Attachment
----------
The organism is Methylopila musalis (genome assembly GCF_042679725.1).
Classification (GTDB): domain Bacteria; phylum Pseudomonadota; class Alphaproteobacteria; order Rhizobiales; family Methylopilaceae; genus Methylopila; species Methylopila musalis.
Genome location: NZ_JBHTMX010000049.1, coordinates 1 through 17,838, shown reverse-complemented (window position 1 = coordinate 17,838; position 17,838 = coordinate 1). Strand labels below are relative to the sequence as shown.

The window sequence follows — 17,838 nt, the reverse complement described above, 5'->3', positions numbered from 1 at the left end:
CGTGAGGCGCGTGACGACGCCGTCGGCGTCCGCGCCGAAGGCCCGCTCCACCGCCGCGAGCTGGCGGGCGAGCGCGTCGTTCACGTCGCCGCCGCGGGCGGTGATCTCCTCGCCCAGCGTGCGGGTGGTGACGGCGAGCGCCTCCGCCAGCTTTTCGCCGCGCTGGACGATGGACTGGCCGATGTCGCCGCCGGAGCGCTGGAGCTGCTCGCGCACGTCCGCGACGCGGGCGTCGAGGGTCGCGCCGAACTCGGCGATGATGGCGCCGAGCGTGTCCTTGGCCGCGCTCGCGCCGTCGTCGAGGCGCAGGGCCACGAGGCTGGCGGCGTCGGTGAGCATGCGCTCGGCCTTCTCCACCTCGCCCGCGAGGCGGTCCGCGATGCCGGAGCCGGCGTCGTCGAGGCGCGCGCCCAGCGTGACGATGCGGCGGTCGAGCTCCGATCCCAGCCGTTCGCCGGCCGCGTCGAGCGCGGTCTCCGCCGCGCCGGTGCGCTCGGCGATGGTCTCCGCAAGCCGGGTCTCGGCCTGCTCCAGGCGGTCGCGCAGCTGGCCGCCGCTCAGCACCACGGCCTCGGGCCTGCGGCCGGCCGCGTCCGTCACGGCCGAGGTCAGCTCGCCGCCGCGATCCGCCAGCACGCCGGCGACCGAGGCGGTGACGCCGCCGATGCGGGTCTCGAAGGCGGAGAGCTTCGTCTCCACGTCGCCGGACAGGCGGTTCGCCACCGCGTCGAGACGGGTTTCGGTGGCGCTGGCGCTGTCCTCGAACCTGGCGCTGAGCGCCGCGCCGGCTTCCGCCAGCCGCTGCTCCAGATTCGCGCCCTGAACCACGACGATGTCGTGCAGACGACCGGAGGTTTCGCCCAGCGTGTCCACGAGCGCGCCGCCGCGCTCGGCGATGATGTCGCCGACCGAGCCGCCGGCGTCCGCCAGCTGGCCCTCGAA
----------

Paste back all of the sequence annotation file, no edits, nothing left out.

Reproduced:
The organism is Methylopila musalis (genome assembly GCF_042679725.1).
Classification (GTDB): domain Bacteria; phylum Pseudomonadota; class Alphaproteobacteria; order Rhizobiales; family Methylopilaceae; genus Methylopila; species Methylopila musalis.
Genome location: NZ_JBHTMX010000049.1, coordinates 1 through 17,838, shown reverse-complemented (window position 1 = coordinate 17,838; position 17,838 = coordinate 1). Strand labels below are relative to the sequence as shown.

The window sequence follows — 17,838 nt, the reverse complement described above, 5'->3', positions numbered from 1 at the left end:
CGTGAGGCGCGTGACGACGCCGTCGGCGTCCGCGCCGAAGGCCCGCTCCACCGCCGCGAGCTGGCGGGCGAGCGCGTCGTTCACGTCGCCGCCGCGGGCGGTGATCTCCTCGCCCAGCGTGCGGGTGGTGACGGCGAGCGCCTCCGCCAGCTTTTCGCCGCGCTGGACGATGGACTGGCCGATGTCGCCGCCGGAGCGCTGGAGCTGCTCGCGCACGTCCGCGACGCGGGCGTCGAGGGTCGCGCCGAACTCGGCGATGATGGCGCCGAGCGTGTCCTTGGCCGCGCTCGCGCCGTCGTCGAGGCGCAGGGCCACGAGGCTGGCGGCGTCGGTGAGCATGCGCTCGGCCTTCTCCACCTCGCCCGCGAGGCGGTCCGCGATGCCGGAGCCGGCGTCGTCGAGGCGCGCGCCCAGCGTGACGATGCGGCGGTCGAGCTCCGATCCCAGCCGTTCGCCGGCCGCGTCGAGCGCGGTCTCCGCCGCGCCGGTGCGCTCGGCGATGGTCTCCGCAAGCCGGGTCTCGGCCTGCTCCAGGCGGTCGCGCAGCTGGCCGCCGCTCAGCACCACGGCCTCGGGCCTGCGGCCGGCCGCGTCCGTCACGGCCGAGGTCAGCTCGCCGCCGCGATCCGCCAGCACGCCGGCGACCGAGGCGGTGACGCCGCCGATGCGGGTCTCGAAGGCGGAGAGCTTCGTCTCCACGTCGCCGGACAGGCGGTTCGCCACCGCGTCGAGACGGGTTTCGGTGGCGCTGGCGCTGTCCTCGAACCTGGCGCTGAGCGCCGCGCCGGCTTCCGCCAGCCGCTGCTCCAGATTCGCGCCCTGAACCACGACGATGTCGTGCAGACGACCGGAGGTTTCGCCCAGCGTGTCCACGAGCGCGCCGCCGCGCTCGGCGATGATGTCGCCGACCGAGCCGCCGGCGTCCGCCAGCTGGCCCTCGAA